I simply see that the specific dates, along with the varying ways of counting, confirm that the length of the flood was just beyond 1 year. That led me to my "Conclusion to date" above. Now I'm going to chart the timelines. Thanks. –  John Martin Feb 9 at 12:41
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I don't see how any of this answers my question. "Why is Genesis careful to record the exact dates of the flood?" "Fatherhood can only begin at conception" feels like a complete non-sequitor. Am I missing something? –  Soldarnal Feb 26 at 5:18
    
@Soldarnal What I can say is that the extensive detail even to the day makes some points unquestionable. Those then can take us from three different directions to answer some math that couldn’t be answered otherwise. The math simply leads to facts I’m sharing. Maybe someone sees something else. –  John Martin Feb 26 at 13:48

James Jordan (who has done a lot of work on biblical chronology) asserts that the reasons are to reinforce the flood process as a new creation. He writes:

As regards the Flood year itself, it began in the second month, which would be in the spring. We can make a good guess as to the various days of the year by taking note of the number of seven-day sequences that show up in connection with it. This indicates a sabbath pattern. We start off with the assumption, grounded in Biblical theology, that God’s announcement of the Flood came on a sabbath, the day of judgment. This was am 1656, month 2, day 10 (hereafter 2/10/1656), according to Genesis 7:1-4.

The actual judgment commenced on the following sabbath, 2/17/1656 (Gen. 7:10-11). After 40 days the rain stopped (Gen. 7:12, 17). If we assume a 30-day second month, we come to 3/27/1656, a Thursday. On Thursday, the fourth day, the fishes and birds were made. On this Thursday of the Flood year, only fishes and birds (surviving by lighting on floating debris) would exist on the earth. The only animals and men were in the Ark.

The waters receded and after 150 days the Ark rested (invisibly) on Mount Ararat, on 7/17/1656, which is a Tuesday, the day the dry land began to appear in Genesis 1.

The tops of the mountains became visible on 10/1/1656 (Gen. 8:5). Let us provisionally assume this to be a Tuesday, corresponding to the third day of creation week, when the dry land appeared. This would mean that if the tenth month was 29 days, the raven and dove sent out 40 days later (11/11/1656) were sent out on a sabbath (Gen. 8:6-12). The doves sent out seven and fourteen days later were also sent out on sabbaths (11/18/1656; 11/25/1656).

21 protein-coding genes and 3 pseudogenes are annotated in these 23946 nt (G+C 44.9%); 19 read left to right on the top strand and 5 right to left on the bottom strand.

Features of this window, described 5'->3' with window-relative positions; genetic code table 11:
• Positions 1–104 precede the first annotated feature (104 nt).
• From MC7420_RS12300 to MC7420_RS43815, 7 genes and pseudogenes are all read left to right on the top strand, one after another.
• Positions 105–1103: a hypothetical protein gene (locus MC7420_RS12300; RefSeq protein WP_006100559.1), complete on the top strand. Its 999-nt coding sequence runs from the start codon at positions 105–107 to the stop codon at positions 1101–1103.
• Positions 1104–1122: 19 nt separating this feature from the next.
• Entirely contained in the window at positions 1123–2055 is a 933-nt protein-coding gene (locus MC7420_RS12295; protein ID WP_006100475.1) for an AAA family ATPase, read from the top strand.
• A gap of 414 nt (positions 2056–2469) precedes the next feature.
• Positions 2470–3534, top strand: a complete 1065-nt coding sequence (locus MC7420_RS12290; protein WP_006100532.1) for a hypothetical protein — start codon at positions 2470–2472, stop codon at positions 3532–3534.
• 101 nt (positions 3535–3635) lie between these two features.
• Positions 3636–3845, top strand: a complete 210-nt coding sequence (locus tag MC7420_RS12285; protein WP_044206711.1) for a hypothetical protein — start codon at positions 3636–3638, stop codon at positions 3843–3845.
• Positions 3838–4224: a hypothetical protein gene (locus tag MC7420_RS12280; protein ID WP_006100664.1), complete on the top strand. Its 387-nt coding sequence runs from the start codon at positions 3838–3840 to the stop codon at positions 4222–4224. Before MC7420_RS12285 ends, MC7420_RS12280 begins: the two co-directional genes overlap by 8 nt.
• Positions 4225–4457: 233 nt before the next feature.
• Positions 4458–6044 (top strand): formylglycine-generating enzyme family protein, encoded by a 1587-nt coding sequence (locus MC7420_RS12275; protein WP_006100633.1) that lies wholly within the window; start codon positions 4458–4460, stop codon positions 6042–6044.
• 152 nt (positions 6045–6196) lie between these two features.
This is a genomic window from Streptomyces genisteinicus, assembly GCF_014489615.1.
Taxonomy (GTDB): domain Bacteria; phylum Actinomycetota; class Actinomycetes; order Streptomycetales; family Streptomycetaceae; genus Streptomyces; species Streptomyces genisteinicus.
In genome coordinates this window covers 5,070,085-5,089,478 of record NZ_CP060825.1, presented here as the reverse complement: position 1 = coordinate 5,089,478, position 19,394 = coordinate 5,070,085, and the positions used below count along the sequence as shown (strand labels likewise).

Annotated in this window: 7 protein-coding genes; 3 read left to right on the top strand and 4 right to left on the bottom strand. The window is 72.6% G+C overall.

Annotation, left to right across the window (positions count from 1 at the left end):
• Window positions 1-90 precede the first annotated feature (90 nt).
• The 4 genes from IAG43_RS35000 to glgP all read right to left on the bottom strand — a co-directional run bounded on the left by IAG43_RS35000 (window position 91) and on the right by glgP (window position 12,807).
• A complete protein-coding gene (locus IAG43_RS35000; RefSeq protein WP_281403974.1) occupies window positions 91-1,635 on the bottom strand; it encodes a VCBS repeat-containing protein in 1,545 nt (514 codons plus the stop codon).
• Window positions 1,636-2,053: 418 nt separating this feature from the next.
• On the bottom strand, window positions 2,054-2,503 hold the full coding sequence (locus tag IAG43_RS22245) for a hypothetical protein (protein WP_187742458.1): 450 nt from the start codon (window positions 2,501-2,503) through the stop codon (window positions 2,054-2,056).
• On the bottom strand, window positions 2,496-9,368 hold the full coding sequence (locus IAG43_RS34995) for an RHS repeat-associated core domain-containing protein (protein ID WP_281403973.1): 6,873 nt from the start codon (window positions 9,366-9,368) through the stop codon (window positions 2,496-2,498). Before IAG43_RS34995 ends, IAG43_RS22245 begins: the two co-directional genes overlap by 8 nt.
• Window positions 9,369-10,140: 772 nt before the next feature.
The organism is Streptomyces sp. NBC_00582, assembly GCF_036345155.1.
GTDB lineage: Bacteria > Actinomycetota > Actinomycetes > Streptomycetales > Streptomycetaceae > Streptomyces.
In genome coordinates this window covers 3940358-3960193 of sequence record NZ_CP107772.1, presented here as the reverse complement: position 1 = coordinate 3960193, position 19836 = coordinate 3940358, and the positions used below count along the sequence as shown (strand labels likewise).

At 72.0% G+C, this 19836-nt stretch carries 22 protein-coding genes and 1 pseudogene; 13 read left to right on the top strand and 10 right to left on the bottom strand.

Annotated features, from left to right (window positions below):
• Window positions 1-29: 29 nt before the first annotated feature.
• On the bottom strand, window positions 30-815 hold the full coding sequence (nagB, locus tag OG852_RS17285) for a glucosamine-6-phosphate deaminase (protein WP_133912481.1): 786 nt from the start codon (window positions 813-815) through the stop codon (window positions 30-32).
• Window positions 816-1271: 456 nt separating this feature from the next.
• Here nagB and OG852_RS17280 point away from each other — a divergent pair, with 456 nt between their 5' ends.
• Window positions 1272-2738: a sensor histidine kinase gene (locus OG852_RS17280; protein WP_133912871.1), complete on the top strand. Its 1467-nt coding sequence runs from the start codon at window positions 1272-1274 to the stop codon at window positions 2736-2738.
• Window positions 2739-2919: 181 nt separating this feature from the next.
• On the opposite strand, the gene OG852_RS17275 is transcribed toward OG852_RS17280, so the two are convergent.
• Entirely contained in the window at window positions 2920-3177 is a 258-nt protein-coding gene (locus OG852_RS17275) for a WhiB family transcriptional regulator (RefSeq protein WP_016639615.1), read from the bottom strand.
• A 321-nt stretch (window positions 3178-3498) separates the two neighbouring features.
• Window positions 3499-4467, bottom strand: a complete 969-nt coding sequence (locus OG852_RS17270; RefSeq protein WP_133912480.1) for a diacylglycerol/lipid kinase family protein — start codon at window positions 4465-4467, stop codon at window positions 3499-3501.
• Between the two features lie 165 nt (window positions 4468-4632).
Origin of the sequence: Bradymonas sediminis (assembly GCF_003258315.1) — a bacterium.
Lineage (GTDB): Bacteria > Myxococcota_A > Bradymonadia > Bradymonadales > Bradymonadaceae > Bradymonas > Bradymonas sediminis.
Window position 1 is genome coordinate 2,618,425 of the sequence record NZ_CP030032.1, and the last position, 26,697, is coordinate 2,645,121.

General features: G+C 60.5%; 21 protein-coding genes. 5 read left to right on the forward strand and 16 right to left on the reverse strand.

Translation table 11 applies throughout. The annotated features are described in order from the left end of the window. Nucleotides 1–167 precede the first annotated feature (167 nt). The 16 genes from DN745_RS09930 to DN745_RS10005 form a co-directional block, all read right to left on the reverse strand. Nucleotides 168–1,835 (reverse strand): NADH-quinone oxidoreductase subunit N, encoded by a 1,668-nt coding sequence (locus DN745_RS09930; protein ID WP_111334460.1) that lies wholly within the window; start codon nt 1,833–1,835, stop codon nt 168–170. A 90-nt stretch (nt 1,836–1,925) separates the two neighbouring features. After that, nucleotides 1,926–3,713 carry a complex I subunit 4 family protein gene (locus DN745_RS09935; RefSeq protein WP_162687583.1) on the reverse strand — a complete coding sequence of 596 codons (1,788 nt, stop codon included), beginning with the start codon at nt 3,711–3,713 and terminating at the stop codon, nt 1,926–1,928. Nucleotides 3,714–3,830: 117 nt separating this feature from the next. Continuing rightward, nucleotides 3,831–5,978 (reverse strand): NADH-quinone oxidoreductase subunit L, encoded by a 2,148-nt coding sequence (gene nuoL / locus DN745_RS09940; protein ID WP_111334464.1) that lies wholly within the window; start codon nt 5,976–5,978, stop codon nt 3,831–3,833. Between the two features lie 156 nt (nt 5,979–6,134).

Following from this, if the eleventh month was 29 days and the twelfth was 30 days, or vice versa, then the drying of the surface of the earth and uncovering of the Ark on 1/1/1657 (Gen. 8:13) was on a Sunday, the first day of a new creation. Similarly, if the first month of 1657 was 30 days, then the emergence from the Ark on 2/27/1657 (Gen. 8:14) was also a Sunday, the eighth Sunday of the year.

We provisionally assumed above that 10/1/1656 was a Tuesday, and this is the case if we assume 29-day months for the seventh, eighth, and ninth months.

Now let us cross-check the scheme. We found reason to believe that months 2,3,4,5,6,11/12 were 30 days, and that 7,8,9,10,11/12 were 29-days, with the first month of 1657 a 30-day month. This gives us a roughly 50-50 spread, which is what is required for lunar months.

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Thank you for supplying this detailed reasoning. Interesting stuff! (Usually in a lunar calendar 29- and 30-day months roughly alternate, because the lunar cycle is between those two numbers, but I suppose you can be more flexible for something this early?) By the way, do you know what he bases judgment on Shabbat on? It's usually a day of rest, not a day of judgement, except for Yom Kippur, the "Shabbat of shabbatot". (But Yom Kippur isn't in the spring, so he can't be alluding to that directly.) –  Gone Quiet Apr 21 '13 at 14:22
    
@MonicaCellio I think he would be referring to the Creation week, where the "evening and morning" of Day 6/Day 7 was the judgment of Adam's sin, meaning he could not enter into God's rest. Jordan also sees the "Lord's day" in Rev. 1 as both the day of worship and a day of judgment, when Jesus comes to assess the churches, to discipline and encourage. –  Mike Bull Apr 22 '13 at 1:00